25. 25. Age of Inventors and Innovation Alexander Graham Bell was an inventor who toyed with electricity, and had the idea to use it as communication. Most revolutionary about this was that he was able to transmit actual human voices over electric cables to deliver a message with a device that we come to know as the Telephone!
  26. 26. Age of Inventors and Innovation Thomas Alva Edison was another of the famed inventors of this period who we can thank for giving us the lights above our heads. Among Edison’s creations are the phonograph, lightbulb, electric generator, and improved the battery and motion pictures.
  27. 27. Age of Inventors and Innovation People and small companies had been building their own automobiles since the mid 1880’s In 1908 Henry Ford used many Carnegie’s ideas including vertical integration to design an assembly line for production of automobiles Important because more people were performing more simple tasks over and over again, instead of building the whole car themselves, which makes the car much cheaper to make!
  28. 28. Ford’s Assembly Line
  29. 29. The Air Up There For years people wanted to get off the ground Finally, the Wright Brothers owners of bicycle store, built a plane which actually flew a short distance, making the idea of flight possible.
  30. 30. History In Progress!!!
  31. 31. Section 3: Urbanization and Immigration
  32. 32. Immigration in the Late 1800’s After 1865 immigration once again picked up heavily. Steady flow of immigrants continued from Northwestern Europe But the New Immigrants - arrived primarily from new places, Russia, Eastern and Southern Europe, and Asia .
  33. 33. Changing the City When immigrants get to the cities, they settle in little neighborhoods close to people from similar countries or religions How would this affect the city’s feel do you think? Let’s play an application game!!!
  34. 34. Problems for Immigrants One of the biggest problems these people have is Assimilation or when a new group gives up their old characteristics and traditions to become part of the host culture Some tactics for assimilating immigrants included: – Citizenship Tests – Mandatory Schools – Social Clubs
  35. 35. Problems for Immigrants Immigrants will face plenty of Nativism, or the belief that only natural born Americans should be given opportunities, not immigrants. – Many Nativists are referred to as W.A.S.P.’s – White Anglo-Saxon Protestants This breeds racism, and leads to tension all throughout cities between various immigrant groups.
  36. 36. What do we say to this?
  37. 37. So how do immigrants become “Real Americans?” • Reformers like Jane Addams and her Hull House brought in immigrants and poor people to teach them how to function in society!
  38. 38. Section 4: Workers During the Industrial Revolution Click on the pic for a brief clip
  39. 39. And how did these people feel about it?
  40. 40. Union Power Unions began to rise in prominence in an attempt to provide solidarity among workers. Trade Unions were the earliest forms of these in which people who utilized the same specific skills – Ex. Carpenters, Iron Molders, etc.
  41. 41. Trade Unions Samuel Gompers is important because he was the first leader of the American Federation of Labor – This union united a number of different trade union’s under one banner to give them more strength and bargaining power. – Gompers preferred to negotiate through the process of Collective Bargaining with business owners rather than striking. – Tried to get owners to see the value in his skilled laborers expertise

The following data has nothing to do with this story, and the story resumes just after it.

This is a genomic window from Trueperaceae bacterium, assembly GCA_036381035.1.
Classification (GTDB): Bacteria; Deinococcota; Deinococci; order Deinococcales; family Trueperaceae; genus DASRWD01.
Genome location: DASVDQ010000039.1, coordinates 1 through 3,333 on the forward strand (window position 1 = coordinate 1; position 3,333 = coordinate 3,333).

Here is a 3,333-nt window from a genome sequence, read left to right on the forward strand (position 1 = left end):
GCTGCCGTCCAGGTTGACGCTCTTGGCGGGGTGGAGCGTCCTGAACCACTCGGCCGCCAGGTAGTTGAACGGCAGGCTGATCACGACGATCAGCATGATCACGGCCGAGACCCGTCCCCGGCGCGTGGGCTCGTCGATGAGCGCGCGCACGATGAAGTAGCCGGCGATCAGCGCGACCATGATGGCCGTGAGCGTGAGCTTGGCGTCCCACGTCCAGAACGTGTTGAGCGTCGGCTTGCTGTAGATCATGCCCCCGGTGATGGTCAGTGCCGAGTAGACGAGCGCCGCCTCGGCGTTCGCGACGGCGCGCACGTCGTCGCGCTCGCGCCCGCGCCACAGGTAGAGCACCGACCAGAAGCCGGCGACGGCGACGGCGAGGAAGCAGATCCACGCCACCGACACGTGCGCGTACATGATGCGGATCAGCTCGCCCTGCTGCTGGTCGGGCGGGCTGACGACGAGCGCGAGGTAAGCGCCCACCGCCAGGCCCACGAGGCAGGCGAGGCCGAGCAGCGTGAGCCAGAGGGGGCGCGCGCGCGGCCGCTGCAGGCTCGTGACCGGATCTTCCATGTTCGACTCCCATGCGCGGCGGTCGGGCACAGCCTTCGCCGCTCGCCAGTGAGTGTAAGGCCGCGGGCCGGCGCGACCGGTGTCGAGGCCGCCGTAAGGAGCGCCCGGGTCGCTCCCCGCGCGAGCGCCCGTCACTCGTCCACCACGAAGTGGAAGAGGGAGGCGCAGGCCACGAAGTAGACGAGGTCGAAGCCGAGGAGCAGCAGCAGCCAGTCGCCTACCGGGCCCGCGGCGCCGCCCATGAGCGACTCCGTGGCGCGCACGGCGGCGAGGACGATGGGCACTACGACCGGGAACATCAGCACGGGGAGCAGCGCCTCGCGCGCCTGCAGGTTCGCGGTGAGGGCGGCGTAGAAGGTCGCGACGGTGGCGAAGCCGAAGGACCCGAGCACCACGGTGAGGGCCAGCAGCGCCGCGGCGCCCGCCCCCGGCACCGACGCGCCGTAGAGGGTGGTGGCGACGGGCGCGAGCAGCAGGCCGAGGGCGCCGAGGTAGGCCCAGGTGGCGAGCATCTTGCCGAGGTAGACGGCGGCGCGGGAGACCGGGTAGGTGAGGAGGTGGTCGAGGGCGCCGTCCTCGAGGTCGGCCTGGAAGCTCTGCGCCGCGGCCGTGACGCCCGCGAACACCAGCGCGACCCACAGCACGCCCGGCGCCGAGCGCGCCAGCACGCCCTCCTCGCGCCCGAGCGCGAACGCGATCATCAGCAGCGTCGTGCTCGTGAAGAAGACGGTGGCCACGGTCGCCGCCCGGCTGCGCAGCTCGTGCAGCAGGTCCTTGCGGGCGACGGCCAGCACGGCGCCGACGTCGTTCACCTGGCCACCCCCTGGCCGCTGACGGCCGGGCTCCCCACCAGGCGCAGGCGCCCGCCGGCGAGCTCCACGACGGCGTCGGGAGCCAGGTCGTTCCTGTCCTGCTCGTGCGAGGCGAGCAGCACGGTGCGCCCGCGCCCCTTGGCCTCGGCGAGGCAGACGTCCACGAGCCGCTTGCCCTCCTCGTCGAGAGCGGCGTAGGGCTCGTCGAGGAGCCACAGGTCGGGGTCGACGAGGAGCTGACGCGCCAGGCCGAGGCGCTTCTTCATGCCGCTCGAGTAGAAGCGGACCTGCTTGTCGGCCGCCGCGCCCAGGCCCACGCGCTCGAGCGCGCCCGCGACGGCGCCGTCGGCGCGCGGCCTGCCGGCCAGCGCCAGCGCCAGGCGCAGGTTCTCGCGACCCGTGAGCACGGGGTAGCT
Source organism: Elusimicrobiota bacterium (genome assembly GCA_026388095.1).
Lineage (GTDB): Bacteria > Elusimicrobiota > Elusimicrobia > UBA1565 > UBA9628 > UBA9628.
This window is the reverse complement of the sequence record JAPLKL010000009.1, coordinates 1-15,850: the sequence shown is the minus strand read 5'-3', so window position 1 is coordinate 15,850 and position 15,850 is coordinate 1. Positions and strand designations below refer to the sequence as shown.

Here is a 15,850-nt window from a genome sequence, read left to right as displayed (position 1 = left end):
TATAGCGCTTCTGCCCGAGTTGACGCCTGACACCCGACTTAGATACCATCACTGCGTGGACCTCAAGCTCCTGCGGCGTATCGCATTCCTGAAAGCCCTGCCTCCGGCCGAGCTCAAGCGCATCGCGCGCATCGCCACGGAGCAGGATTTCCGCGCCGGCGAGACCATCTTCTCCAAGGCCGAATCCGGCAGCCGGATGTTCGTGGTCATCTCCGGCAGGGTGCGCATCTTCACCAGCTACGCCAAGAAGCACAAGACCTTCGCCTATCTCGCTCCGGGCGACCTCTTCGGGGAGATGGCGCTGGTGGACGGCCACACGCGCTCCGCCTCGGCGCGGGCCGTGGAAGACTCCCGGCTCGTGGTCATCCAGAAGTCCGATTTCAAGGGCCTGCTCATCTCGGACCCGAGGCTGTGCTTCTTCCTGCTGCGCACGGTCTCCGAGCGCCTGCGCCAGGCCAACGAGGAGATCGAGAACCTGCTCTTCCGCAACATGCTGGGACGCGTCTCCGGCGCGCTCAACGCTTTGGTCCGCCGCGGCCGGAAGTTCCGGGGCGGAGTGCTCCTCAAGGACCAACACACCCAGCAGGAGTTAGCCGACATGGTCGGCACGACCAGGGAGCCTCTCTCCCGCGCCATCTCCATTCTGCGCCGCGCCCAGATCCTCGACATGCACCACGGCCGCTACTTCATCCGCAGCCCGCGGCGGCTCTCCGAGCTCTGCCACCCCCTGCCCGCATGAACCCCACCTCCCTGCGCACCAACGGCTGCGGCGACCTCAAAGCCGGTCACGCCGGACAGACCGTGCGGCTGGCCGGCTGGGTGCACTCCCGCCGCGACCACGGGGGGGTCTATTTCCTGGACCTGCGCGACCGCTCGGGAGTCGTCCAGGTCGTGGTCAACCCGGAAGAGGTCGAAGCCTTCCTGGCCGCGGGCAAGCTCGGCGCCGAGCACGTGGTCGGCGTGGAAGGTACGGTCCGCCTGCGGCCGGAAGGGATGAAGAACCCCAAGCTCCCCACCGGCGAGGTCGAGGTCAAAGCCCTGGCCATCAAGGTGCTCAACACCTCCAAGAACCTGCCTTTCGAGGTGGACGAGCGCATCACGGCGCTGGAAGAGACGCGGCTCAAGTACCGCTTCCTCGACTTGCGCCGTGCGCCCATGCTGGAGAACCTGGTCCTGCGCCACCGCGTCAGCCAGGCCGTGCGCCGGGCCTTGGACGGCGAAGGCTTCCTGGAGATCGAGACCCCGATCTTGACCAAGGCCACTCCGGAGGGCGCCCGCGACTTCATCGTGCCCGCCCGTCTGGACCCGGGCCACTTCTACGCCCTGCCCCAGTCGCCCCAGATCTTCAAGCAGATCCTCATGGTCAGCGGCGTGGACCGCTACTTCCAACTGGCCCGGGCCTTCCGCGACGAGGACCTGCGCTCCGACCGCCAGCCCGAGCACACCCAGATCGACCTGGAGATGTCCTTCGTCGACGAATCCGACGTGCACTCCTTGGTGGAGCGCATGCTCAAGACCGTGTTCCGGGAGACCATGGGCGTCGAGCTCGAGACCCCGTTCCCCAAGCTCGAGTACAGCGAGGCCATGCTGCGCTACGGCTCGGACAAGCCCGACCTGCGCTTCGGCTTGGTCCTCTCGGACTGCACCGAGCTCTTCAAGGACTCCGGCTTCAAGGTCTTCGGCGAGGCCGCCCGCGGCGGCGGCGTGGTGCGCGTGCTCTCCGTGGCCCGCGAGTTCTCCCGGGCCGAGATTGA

42. 42. Industrial Unions Eventually this concept would catch on in other industries. Industrial Unions brought all people together who worked within a particular industry, usually with NO specialized skills. It didn’t matter what they did, as long as they worked there. Big business owners hated these.
  43. 43. Industrial Unions The Knights of Labor united railroad, steel, oil, and other workers into one large organization that worked to increase the bargaining power of it’s non-skilled members – Among the things they wanted: An 8-Hour Workday Equal Pay for Women Abolishment of Child Labor Worker-Owned Factories or Co-operatives
  44. 44. Women in the Workplace Women were not treated with the same respect and awarded the same types of contracts as males. To battle this the Women’s Trade Union League was formed demanding better treatment and wages for all women in the workplace.
  45. 45. Major Union Moments pt. 1 The Great Railroad Strike of 1877 – Begun when workers wages are cut, workers decide to strike, state militia won’t stop the strikes, President Hayes sends in National Army and breaks strike. – Set table for future strikes
  46. 46. Major Union Movements pt. 2 The Haymarket Riot - 1886 – Begun over the fight for 8 hour workday – Peaceful rally turns bloody when a small bomb hits cops, who open fire. – The outcome is May Day and a strike AGAINST union movements!
  47. 47. Major Union Movements pt. 3 The Pullman Strike - 1894 – Workers at the Pullman Sleeping Car company lived in a company town – decent conditions, as long as they paid. – Wages are cut, workers can’t afford expenses. – President Grover Cleveland sends in the Army to break the strike on grounds that it is stopping the mail. – How do you think these strikes would affect future labor questions?
  48. 48. Major Union Movements pt. 4 The Homestead Strike – 1892 – Let’s Act it Out!!!